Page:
"the only good"
-Despite all the bad the only good was that the actors are good a bit too good and it was very immersive.
-a ton of stairs, be prepared for a workout
-no phones at all
-very warm in the building
-pay 4 dollars to check purse and coat which is required
-have to wear mask at all times except when at main bar
-cant talk at all but only do it when no ones around
-the people in black mask are everywhere , but mainly only where the actors are. if you go in a room where no one is they won't be there to yell at you about talking or taking your mask off
-cameras everywhere, even in places you wouldn't think
-you can touch everything and open stuff, theres a candy store on the 4th floor thats with the play not a real one to buy from and you can eat the candy if you desire.
I hope this review was as helpful as it would have been for me prior to going
I finally got to experience this show after wanting to see it for years. Spoiler alert: The McKittrick is NOT an actual hotel. It's a huge venue with multiple floors where they throw this show and other incredible themed parties. My friends and I all dressed up, but we found Sleep No More has become so popular the audience was largely made up of tourists in Abercrombie sweaters and Velcro shoes. Get there a bit early to enjoy some time sipping absinthe drinks at the bar, and don't hold on to whoever you came with once you enter the show. Explore everything, don't run after the characters like a lot of people were doing—take your time, stick with what piques your interests and eat the candy in the candy shop! I did enjoy my time and haven't experienced anything like this, but I also felt the show went on a bit too long.
Let me say that if you aren't into artsy or experimental stuff you aren't going to like this. The theater company did a great job of making this a once in a lifetime, surreal experience though. Creepy and beautiful at the same time. If you're expecting a story/narrative you can follow, don't. If you try your best to follow the main group of actors around you'll get a whole different experience, which is what my friend chose to do. I spent more time looking at the sets and peeking in drawers, getting pulled into back rooms and following minor characters around. Supposed to be loosely based of Macbeth though I don't really know how. If you're looking for a unique experience definitely go but I don't think it's what most people are expecting.
Cool and unusual for sure, and I thought all the characters/actors were wonderful. As a whole though, it didn't live up to the hype for me, and I got a bit bored. I also went to this for a group work outing, not so much by choice, (if you're in a group, you WILL get split up). I expected a bit more, and don't think that the cost of the ticket price would be worth it again for me.
I have really mixed feelings about this place. It's like how sometimes you hear a song with some friends and say "Oh I love this song! Turn it up!" and then it starts playing and you remember you kind of hate this song but are conflicted about saying "Oh, never mind" after being so pumped about it 2 seconds ago. I say that because if a friend were to come to town I'd recommend SNM for sure. But I'm not sure I'd go with them... It's partly great because it's SO different from anything else in NYC. But in the end, I felt like I spent $100+ for my mind to be toyed with. It's a really intense psychological experience (even if you DON'T get pulled into a room and kissed by one of the actresses). I'd say, read up on what it is and decide if it's even interesting to you, but then prepare to have an experience you can never really prepare for, and perhaps to even feel manipulated. It also helps not to care about the ticket price... [5 stars for uniqueness and quality of set/attention to detail. -1 star for price/hype and super creepy, manipulated feeling I was left with afterward]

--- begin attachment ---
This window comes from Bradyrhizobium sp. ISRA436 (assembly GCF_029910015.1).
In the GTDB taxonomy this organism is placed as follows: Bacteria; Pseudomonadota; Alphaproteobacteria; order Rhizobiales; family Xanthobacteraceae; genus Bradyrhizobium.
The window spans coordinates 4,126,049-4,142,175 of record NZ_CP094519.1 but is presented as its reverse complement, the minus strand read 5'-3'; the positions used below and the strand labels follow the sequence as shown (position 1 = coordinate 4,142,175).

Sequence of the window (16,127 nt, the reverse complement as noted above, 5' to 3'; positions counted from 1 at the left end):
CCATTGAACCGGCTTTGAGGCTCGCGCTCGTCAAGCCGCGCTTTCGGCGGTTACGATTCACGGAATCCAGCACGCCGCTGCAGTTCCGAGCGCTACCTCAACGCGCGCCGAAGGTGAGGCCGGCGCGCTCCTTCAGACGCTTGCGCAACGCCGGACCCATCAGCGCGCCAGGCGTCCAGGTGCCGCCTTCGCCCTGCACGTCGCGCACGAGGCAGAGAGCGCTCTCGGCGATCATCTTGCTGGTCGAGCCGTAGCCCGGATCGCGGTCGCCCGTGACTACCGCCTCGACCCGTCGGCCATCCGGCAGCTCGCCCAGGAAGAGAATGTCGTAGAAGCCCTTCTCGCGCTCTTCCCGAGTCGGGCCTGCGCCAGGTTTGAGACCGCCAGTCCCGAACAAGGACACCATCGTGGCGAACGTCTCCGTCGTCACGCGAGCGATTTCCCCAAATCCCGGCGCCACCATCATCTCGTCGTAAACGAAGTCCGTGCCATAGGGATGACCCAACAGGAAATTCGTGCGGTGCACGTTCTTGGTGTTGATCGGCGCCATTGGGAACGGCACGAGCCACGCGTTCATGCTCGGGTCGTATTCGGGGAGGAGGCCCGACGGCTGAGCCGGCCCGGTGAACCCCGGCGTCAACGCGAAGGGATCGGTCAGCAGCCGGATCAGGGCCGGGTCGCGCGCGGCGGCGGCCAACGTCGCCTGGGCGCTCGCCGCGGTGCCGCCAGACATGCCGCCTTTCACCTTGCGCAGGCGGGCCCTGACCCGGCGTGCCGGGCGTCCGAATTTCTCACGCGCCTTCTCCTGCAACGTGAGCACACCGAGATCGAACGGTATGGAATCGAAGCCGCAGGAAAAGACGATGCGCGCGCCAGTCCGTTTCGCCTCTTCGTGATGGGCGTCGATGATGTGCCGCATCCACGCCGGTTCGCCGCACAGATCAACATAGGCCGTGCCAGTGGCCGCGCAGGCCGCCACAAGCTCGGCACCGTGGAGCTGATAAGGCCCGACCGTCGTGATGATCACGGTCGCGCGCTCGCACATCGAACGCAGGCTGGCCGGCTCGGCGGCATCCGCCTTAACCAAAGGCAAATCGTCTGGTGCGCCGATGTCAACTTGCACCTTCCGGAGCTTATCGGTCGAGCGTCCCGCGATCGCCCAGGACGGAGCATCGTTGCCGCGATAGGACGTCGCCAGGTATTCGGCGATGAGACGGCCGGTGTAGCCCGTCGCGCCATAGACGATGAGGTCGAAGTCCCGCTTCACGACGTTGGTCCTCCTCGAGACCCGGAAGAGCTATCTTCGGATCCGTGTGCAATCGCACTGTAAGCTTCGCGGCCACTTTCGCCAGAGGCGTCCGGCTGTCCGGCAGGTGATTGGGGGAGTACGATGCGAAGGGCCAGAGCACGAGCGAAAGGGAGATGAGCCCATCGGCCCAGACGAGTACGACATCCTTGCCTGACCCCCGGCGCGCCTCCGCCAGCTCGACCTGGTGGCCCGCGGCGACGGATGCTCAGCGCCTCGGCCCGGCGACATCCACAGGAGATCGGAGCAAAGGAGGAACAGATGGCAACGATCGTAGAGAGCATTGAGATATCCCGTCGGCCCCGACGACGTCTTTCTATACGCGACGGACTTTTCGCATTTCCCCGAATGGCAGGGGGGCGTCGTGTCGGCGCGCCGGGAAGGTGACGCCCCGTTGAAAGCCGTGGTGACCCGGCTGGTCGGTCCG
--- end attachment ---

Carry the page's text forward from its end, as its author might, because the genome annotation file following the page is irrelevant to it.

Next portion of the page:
I love this experience, but hate how popular it has become. When going, please be respectful to the actors and the other people around. Pushing and shoving is very unbecoming.
Sleep No More had me in tingles and looking around in wonder the whole time. I've never been to a production like it. I went with a friend, and we split up and had two totally different experiences. Another friend has been 6 times and says it's been different every time. The production is mysterious, sexy and exciting. The talent of the dancers and actors and getting to be so close to them is intoxicating, and the atmosphere of the darkly decorated building completely transports you. Made me wish I was wearing a 1920s dress while there. If it wasn't so expensive, I would have been back many times by now.
A very unique experience where you are immersed into and a part of the story all the way through... Definitely go!
Hands down the coolest thing I have ever been to! From the moment you "check-in" to the McKittrick Hotel, you are thrust into a different time. The 40's vibe you get from the speak easy and the singer that croons up on stage is amazing. Absinthe shots and all sorts of other drinks are available for purchase. My friend did not want to split up at first but since our cards that were given to us were different numbers we decided to meet up later. Obviously, meeting up later happened on accident. If you want to bump into a friend after going in separately there are some opportunities where you will get to do so but make sure you remember what they are wearing because otherwise you'll never find them with the creepy white masks that everyone wears. Do not take your mask off; they (quietly) yell at you! I wandered off in hopes to get a one on one and I did with the taxidermist. I won't go into any details because what is the fun in that! If you love the thrill of running through six floors and chasing people anonymously; this is the place for you! Wear comfortable shoes and do your best to attend the latest show you can. The ending at 2 am is unbelievable!